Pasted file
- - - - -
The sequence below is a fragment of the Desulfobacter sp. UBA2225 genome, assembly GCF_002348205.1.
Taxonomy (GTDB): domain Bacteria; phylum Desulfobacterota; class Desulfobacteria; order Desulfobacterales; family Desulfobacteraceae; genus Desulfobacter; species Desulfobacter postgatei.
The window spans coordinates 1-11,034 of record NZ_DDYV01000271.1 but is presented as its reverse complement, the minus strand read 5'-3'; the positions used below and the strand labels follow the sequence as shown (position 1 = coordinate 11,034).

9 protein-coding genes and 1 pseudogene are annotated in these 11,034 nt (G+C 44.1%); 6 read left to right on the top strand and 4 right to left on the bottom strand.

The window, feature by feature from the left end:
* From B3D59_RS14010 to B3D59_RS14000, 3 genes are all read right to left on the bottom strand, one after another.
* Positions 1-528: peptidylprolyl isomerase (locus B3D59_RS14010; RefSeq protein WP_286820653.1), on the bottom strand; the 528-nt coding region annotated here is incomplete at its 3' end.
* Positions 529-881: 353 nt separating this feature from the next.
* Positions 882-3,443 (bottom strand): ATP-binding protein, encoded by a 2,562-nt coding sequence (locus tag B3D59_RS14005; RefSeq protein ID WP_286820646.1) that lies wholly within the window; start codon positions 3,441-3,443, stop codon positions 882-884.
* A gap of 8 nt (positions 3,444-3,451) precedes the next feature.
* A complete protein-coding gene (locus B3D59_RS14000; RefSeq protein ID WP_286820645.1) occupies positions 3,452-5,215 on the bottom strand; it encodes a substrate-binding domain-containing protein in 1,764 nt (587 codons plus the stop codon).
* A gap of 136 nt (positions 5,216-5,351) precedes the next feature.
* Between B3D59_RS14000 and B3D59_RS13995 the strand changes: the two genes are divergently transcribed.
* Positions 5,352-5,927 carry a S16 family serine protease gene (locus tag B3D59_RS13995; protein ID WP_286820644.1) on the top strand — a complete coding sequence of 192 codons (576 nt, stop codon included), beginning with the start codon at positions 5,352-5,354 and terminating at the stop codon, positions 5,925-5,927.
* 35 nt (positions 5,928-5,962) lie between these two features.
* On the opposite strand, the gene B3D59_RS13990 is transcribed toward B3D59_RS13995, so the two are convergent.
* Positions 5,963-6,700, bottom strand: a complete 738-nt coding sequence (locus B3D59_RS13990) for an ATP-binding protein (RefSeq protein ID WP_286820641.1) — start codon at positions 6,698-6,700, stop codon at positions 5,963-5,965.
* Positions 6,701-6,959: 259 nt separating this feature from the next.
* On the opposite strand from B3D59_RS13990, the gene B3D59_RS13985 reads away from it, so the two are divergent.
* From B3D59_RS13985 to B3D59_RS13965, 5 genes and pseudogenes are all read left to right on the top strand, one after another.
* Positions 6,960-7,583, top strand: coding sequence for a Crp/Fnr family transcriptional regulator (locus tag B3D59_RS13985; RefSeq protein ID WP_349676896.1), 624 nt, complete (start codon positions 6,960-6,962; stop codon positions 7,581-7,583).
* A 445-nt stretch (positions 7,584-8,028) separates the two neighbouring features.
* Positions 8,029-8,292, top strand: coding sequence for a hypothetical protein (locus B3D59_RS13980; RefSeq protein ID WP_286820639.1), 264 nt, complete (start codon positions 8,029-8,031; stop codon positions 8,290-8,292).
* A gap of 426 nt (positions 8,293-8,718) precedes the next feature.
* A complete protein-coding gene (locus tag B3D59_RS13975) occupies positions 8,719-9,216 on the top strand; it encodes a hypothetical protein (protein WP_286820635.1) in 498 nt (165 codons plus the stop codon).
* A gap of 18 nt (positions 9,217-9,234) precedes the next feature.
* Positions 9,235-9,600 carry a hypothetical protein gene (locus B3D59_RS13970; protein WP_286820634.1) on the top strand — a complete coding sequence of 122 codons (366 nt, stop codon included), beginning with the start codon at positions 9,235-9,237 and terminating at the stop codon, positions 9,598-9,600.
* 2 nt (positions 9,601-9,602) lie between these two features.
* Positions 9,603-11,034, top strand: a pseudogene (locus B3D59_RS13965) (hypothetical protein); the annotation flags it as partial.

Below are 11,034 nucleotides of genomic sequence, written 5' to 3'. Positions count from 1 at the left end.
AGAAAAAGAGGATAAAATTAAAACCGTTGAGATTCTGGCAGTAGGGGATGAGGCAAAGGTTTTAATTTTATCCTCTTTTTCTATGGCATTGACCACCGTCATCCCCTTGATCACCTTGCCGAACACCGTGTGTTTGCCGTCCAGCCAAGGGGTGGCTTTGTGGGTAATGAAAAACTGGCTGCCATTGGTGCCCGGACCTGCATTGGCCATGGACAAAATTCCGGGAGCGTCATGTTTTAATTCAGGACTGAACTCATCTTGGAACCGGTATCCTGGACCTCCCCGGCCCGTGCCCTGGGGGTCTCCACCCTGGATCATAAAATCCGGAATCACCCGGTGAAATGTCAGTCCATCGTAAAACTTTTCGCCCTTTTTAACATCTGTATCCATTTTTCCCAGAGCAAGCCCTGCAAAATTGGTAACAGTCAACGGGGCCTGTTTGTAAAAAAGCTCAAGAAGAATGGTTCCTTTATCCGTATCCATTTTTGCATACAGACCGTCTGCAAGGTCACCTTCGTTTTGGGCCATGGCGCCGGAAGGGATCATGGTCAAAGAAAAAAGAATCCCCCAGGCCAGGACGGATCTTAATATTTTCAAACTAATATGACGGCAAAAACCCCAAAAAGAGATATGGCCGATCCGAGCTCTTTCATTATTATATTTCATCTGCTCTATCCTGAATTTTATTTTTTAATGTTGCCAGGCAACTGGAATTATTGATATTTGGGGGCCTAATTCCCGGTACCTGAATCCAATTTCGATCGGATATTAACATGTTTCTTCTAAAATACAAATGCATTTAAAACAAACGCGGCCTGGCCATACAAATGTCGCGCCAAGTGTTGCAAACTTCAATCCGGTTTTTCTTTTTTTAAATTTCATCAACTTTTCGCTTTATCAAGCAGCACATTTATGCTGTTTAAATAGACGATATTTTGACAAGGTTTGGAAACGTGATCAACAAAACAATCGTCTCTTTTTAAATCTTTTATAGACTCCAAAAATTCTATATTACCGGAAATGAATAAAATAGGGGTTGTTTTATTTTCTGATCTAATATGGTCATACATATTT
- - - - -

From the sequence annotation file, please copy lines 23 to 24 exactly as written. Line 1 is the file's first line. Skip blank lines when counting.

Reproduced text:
* Positions 8,029-8,292, top strand: coding sequence for a hypothetical protein (locus B3D59_RS13980; RefSeq protein ID WP_286820639.1), 264 nt, complete (start codon positions 8,029-8,031; stop codon positions 8,290-8,292).
* A gap of 426 nt (positions 8,293-8,718) precedes the next feature.